I must admit I love my Chromebook laptop. I travel a lot and this lightweight laptop is close to a perfect traveling computer. Not only is it lightweight, its battery lasts for more than eight hours, it boots up quickly, and it never gets viruses. Thanks to the high security of today’s cloud-based apps, it is perhaps the second-most most private computer I own. My desktop computer with the TAILS Linux system is the most secure (see https://privacyblog.com/2015/05/02/use-a-secure-and-free-computer-for-banking-and-all-other-finances) but that is a desktop system, not a laptop. The Chromebook is more practical for use when traveling. Nothing needs to be stored on the Chromebook itself where it is accessible to thieves.
(I had a Windows laptop stolen from the trunk of my automobiles a few years ago so I am really sensitive about storing personal information in an unencrypted format anyplace where it might be stolen, as happened to me. With a Chromebook, there is no need to store anything in the Chromebook’s internal hard drive. Anyone who steals a Chromebook will obtain no private information at all.)
The Chromebook performs most of its magic by connecting to a wi-fi connection and using apps and secure file storage in the cloud. When a wi-fi connection is not available, I use the tethering feature on my cell phone to supply wi-fi to the Chromebook. For info on tethering, see my earlier How to Turn Your Smartphone into a Wi-Fi Hotspot article at https://privacyblog.com/2016/01/02/how-to-turn-your-smartphone-into-a-wi-fi-hotspot.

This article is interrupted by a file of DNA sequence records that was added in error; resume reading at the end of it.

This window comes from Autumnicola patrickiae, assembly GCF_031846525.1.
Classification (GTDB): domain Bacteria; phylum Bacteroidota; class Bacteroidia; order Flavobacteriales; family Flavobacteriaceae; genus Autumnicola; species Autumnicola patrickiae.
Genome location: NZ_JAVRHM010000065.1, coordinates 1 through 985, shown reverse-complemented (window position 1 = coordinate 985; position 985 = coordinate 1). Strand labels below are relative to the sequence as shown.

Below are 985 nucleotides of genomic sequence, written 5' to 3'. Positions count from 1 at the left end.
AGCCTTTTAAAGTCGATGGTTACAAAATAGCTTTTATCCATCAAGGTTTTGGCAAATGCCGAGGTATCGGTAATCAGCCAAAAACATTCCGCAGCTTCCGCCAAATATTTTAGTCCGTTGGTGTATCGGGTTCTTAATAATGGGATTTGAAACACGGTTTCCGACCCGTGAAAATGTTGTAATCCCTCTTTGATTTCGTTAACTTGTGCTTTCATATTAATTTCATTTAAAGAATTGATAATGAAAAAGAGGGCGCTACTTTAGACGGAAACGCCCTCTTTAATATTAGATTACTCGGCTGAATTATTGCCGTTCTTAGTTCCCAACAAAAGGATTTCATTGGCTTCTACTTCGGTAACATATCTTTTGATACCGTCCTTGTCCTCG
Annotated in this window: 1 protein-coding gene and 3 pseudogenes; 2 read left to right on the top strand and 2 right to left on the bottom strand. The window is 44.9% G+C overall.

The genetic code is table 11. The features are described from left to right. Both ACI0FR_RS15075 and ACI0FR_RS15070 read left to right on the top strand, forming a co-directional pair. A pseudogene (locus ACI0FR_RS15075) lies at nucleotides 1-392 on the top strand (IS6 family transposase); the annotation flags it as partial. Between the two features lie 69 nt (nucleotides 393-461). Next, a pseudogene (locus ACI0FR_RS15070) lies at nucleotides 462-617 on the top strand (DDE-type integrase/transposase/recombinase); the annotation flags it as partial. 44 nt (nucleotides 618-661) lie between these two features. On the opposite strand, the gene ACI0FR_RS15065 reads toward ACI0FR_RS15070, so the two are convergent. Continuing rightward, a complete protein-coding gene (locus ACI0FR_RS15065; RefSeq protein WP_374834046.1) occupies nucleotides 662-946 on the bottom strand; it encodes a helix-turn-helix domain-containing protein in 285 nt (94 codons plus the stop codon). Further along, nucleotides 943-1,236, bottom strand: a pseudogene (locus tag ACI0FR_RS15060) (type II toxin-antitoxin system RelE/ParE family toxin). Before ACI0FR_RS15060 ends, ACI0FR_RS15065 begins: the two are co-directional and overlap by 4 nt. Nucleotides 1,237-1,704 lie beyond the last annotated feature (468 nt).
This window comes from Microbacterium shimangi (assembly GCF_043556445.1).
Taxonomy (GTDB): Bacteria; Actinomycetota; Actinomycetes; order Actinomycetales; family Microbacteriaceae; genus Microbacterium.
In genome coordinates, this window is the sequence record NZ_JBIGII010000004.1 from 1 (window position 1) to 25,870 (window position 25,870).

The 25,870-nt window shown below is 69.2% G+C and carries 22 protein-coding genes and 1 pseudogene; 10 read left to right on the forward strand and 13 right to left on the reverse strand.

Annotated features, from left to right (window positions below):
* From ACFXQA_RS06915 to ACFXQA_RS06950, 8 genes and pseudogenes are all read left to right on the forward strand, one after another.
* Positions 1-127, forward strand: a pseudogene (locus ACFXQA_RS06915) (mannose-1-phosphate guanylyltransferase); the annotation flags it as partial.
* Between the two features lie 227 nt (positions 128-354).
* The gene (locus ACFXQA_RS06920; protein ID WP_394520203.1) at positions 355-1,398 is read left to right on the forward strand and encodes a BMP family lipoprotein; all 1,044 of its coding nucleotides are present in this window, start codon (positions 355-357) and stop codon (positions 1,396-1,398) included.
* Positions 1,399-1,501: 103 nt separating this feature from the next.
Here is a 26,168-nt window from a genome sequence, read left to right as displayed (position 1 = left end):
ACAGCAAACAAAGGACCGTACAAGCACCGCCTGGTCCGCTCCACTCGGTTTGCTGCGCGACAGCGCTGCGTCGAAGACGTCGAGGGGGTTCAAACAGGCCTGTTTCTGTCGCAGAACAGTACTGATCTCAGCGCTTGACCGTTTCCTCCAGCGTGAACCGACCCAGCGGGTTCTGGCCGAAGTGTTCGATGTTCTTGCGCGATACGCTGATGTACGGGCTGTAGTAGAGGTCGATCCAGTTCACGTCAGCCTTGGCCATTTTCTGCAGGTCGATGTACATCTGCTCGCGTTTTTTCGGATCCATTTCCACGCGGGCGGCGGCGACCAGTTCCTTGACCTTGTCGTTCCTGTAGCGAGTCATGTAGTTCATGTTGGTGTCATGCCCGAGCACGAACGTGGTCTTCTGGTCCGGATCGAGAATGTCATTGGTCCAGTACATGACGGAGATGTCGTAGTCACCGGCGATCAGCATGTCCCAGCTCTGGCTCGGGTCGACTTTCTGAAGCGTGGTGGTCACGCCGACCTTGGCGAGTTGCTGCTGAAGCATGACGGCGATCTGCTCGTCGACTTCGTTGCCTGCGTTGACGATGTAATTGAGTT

Setting up a VPN on a Chromebook is surprisingly easy if you already subscribe to a VPN service that uses OpenVPN or L2TP. Most of the reputable VPNs do offer one of those or both. Full instructions for configuring a OpenVPN or L2TP VPN service are given on Google Chromebook Support pages at https://support.google.com/chromebook/answer/1282338?hl=en.
I configured the Private Internet Access service (see https://www.privateinternetaccess.com) within 2 or 3 minutes on my Chromebook and it seems to work well. If you are not familiar with VPNs, it may require a bit more time than what I required but it still isn’t rocket science. I suspect most experienced computer users can follow the instructions. If you are not that experienced, ask a friend or, even better, that 12-year-old up the street for assistance.
Categories: VPN (Virtual Private Networking)